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I have been reading the original paper of Rutherford and came across his reference of a paper from J.A. Crowther.

Crowther concluded that the number of corpuscles in an atom is equal to about three times its atomic weight in terms of hydrogen.

The above quote is verbatim from the abstract: Abstract of Rutherford's paper, 1911

Now that would mean for Hydrogen 3 electrons, Neon 60 and so forth, which contradicts our current numbers derived from Moseley's experiments. I cannot see any attempt to refute the number, only the structure. What I am missing here?

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    $\begingroup$ Look at the date ,1911, the progress of experimental and theoretical physics since then has given a consistent validated model of atoms . Why would one have to refute models that are wrong because the data they used at that time was wrong or incomplete? $\endgroup$
    – anna v
    Oct 7, 2021 at 17:42
  • $\begingroup$ @annav Thank you for taking attention to the question. I agree that we have a different view on atoms now, but the paper of Crowther describes an experiment whose results can be reproduced to the present. Could you therefore please name the newer experiments that favoured Moseleys spectral lines over Crowther? Also, since you are very experienced, could you help out with this other question physics.stackexchange.com/questions/670752/… Thank you $\endgroup$ Oct 9, 2021 at 15:01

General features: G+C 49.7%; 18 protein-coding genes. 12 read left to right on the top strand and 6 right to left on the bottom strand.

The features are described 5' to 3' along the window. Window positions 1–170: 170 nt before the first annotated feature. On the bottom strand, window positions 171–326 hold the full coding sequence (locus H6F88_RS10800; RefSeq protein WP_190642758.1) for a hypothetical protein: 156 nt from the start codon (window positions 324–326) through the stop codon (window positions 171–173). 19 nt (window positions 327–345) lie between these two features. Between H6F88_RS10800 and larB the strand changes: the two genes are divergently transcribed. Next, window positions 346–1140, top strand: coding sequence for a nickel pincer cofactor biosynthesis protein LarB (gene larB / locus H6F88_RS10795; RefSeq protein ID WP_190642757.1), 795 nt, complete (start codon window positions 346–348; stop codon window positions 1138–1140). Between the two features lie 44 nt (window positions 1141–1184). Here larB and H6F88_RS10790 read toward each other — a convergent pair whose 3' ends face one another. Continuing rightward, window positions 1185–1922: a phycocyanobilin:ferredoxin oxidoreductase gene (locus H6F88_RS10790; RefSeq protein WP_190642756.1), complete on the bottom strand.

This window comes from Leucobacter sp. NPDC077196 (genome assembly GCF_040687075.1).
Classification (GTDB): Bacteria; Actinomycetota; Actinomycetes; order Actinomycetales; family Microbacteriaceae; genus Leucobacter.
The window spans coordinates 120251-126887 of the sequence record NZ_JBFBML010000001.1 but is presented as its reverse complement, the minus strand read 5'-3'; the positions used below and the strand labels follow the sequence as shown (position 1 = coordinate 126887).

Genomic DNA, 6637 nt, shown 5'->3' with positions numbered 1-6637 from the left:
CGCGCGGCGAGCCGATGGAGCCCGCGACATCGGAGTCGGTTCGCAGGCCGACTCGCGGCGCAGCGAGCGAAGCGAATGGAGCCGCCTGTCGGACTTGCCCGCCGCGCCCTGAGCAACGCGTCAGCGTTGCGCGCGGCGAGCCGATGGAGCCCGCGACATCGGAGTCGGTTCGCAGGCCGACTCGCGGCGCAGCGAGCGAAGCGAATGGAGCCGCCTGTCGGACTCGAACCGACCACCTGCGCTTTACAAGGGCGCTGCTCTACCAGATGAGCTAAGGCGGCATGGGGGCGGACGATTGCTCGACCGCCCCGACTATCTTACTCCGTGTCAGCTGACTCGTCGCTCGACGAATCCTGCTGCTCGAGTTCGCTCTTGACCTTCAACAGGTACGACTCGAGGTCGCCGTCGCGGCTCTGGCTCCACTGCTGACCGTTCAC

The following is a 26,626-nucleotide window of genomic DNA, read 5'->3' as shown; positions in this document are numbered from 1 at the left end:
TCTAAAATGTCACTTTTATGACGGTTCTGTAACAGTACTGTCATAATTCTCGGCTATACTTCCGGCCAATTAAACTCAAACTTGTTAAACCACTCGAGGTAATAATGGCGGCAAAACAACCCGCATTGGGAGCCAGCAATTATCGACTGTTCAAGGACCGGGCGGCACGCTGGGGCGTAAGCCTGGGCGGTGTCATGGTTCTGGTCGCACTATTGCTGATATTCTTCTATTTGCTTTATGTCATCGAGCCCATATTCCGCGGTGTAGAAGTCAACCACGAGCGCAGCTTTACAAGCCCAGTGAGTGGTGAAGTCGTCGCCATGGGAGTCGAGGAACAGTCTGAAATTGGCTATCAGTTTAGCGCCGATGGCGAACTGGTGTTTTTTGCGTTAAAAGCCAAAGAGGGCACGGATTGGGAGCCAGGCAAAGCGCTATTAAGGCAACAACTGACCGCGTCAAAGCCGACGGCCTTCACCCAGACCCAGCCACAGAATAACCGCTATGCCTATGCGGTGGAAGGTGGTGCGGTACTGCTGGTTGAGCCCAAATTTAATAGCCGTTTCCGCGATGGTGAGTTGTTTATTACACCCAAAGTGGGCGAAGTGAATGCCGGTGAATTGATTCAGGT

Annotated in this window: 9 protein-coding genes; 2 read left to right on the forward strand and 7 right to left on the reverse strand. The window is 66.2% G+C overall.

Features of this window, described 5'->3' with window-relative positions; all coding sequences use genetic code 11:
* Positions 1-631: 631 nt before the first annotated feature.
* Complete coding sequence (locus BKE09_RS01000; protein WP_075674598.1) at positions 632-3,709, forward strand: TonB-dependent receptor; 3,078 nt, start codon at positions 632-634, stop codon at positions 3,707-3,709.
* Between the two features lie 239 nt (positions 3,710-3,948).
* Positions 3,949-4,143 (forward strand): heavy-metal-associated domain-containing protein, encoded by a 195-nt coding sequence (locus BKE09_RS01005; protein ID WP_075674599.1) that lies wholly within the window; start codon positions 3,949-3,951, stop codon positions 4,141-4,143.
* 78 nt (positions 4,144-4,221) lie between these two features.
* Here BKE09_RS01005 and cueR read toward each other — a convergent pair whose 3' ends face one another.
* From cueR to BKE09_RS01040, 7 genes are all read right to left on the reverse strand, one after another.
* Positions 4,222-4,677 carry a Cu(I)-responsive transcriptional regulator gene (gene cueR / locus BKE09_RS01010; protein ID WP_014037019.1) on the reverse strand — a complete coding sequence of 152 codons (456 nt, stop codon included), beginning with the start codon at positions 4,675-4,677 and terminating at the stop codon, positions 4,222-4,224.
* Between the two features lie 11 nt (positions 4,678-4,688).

• $\begingroup$ "the paper of Crowther describes an experiment whose results can be reproduced to the present. " do you have a link? $\endgroup$
    – anna v
    Oct 9, 2021 at 17:35
  • $\begingroup$ Crowther p 240 distinctly states he produces his number assuming positive electricity is uniformly distributed! (Assumption A!) $\endgroup$ Oct 9, 2021 at 19:43
  • $\begingroup$ @CosmasZachos Thank you, I missed this. Do you want to put this as an answer? I'll accept it. $\endgroup$ Oct 9, 2021 at 19:59

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